## Electric fields, Magnetic fields, Electric and magnetic alternating fields, science basics!

### Electric fields

An electric field originates from an electrical potential difference between two charge carriers, which is called electric voltage U and the unit is volt (V). Electric voltage can occur without current flow. The unit of the electric field strength is volt per meter (V/m).

The intensity of the electric field increases with higher electric voltages and it decreases with growing distance from the source.

If the intensity of the electric field is stable in magnitude and direction, it is a homogenous field as it occurs e.g. in a plate capacitor.

Homogenous electric field between the plates of a capacitor

Conversely, in an inhomogenous electric field, magnitude and direction depend on the location (e.g. in a two-core power cable; generally with a dipole).

Inhomogenous electric field of a dipole (e.g. two-core power cable, here shown in cross section)

Electric fields are strongly influenced by their environment.

Every conductive object can change the electric field. This can be explained by electrostatic induction, when under the influence of an electric field a transfer of charge distribution occurs in a conductive object. In a closed and conductive cage (“Faraday cage”) the electric field inside is practically zero. Also buildings can act as a shield, so that the electric field strength inside a building is negligibly small compared to the external electric field strength. Conversely, an electric field inside a conductive object (e.g. microwave oven) can be shielded almost completely to the outside world.

Full insulation by a Faraday cage: rearrangement of charges in the metal of the cage by moving of the positive and negative charges to opposite sides. This leads to a cancellation of the field inside the cage, because the resulting opposing field inside the cage superimposes the external field and exactly compensates it.

When a conductive object is exposed to a time-varying field, the constant charge exchange creates an alternating current in the object with the unit Ampere (A). The rate of charge transfer per unit area is called electric current density with the unit ampere per square meter (A/m2).

### Magnetic fields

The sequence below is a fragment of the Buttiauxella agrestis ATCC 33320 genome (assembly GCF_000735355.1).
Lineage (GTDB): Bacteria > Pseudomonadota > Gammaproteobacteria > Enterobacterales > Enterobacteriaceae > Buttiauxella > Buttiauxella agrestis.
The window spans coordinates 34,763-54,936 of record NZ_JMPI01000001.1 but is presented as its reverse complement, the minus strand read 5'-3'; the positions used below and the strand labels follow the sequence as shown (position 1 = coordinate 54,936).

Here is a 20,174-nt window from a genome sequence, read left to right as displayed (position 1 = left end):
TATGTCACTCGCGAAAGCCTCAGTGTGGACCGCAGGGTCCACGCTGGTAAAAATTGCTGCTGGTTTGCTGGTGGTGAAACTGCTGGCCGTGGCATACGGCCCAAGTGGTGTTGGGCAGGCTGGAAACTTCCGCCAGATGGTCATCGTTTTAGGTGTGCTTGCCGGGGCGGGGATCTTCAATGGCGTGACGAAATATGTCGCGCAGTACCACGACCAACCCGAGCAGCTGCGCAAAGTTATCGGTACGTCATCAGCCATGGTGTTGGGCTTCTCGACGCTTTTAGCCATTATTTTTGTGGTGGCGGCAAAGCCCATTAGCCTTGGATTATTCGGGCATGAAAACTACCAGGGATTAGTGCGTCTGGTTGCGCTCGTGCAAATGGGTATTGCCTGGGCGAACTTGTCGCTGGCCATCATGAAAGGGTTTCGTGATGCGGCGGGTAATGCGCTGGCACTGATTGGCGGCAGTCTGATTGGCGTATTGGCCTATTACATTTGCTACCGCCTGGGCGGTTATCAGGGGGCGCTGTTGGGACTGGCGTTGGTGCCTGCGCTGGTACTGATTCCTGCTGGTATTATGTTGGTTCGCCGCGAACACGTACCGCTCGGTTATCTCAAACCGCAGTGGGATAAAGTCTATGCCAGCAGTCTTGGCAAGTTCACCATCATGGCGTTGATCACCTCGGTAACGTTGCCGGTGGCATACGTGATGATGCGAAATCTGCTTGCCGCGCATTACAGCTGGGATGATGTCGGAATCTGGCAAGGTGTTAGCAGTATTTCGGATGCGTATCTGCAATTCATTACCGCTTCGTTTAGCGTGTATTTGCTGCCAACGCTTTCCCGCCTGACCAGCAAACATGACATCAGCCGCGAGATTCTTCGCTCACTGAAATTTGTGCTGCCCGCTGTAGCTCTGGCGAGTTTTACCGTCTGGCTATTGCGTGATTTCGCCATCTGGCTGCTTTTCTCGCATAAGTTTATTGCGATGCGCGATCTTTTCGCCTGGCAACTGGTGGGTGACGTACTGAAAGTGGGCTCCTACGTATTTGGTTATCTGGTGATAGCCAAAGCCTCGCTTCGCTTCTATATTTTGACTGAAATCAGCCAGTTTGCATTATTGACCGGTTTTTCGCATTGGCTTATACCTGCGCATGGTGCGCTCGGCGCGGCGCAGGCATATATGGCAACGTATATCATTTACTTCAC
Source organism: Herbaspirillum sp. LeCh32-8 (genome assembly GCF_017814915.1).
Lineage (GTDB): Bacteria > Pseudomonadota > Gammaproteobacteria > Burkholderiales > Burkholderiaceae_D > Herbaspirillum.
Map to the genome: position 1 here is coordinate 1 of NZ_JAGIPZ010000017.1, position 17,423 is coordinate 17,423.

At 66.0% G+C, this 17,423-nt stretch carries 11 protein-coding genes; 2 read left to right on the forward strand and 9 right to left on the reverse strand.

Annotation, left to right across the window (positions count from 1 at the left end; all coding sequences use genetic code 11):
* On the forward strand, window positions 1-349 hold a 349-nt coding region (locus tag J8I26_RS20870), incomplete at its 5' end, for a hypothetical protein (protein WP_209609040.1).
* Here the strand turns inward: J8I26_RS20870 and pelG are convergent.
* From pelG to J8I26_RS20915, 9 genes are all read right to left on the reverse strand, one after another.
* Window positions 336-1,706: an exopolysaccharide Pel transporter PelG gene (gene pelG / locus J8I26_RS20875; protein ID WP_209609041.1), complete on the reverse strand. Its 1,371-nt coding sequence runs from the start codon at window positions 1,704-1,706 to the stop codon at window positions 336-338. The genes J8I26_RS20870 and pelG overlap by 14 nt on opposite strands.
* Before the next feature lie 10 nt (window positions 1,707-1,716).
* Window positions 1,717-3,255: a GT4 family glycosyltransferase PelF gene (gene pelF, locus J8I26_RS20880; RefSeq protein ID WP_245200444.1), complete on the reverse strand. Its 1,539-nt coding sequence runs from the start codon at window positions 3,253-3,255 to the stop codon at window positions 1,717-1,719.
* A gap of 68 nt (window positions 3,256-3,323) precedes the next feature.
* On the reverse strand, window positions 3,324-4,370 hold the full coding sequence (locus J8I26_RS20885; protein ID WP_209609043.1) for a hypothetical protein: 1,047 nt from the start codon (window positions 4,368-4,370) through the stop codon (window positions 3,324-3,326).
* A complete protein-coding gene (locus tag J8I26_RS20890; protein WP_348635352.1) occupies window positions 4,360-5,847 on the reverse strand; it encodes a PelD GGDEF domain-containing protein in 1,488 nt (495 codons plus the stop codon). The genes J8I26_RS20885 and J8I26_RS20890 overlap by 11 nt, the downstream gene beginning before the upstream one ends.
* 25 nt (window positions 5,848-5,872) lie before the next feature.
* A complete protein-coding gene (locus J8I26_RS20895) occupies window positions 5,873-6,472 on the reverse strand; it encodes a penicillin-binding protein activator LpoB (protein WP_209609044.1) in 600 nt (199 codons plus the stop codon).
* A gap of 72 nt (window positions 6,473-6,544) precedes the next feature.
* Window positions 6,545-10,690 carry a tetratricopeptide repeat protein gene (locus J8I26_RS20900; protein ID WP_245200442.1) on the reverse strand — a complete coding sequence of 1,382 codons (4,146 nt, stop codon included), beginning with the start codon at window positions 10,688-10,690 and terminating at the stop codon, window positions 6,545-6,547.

A magnetic field occurs when an electric charge is moved, i.e. current flow exists. The strength of the magnetic field is measured in ampere per meter (A/m) and is called magnetic field strength H. In contrast to the electric field strength E, the magnetic field strength does not represent the total power of the magnetic field, because this power depends not only on the current but also on the material that is permeated by the magnetic field. Thus, the strength of the magnetic field in matter is described by the magnetic flux density B with the unit Tesla (T). The term magnetic induction is often used instead of magnetic flux density. The magnetic flux density B is directly linked to the magnetic field strength H through the material constant µ, which stands for magnetic permeability.

B = µ × H

In simple terms, the magnetic permeability µ is a measure for the permeability of different materials to magnetic fields.

The magnetic field strength increases with amperage and decreases with growing distance from the source. The figure shows an example of a magnetic field with its magnetic field lines around a straight current carrying conductor.

Magnetic field lines of a current carrying conductor

In contrast to an electric field, a magnetic field can easily permeate through most materials. A shielding is only possible with high effort using expensive special materials. How much the magnetic field strength decreases with the distance from the source, depends also on the kind of the respective electric circuit (see figure below).

Decrease of the magnetic field strength with increasing distance from different sources

### Electric and magnetic alternating fields

Electric and magnetic fields that do not change in time are called static fields. In alternating electric fields the polarity (+/-) of the field varies over time. If a current flows, the moving electric charges produce an alternating magnetic field. Inversely, alternating magnetic fields can generate eddy fields and eddy currents. This phenomenon is called induction, and the correspondent fields and currents are called induced electric fields or currents. Alternating fields are described according to their shape (e.g. sinusoidal) and time course (frequency f). The frequency of alternating fields is specified by the unit Hertz (Hz), i.e. the number of oscillations per second (1 Hz = 1/s). In public power supply, sinusoidal alternating fields with a frequency of 50 or 60 Hertz are used, i.e. the polarity of the electric field changes 100 times per second (see figure below).

Time course of a sinusoidal wave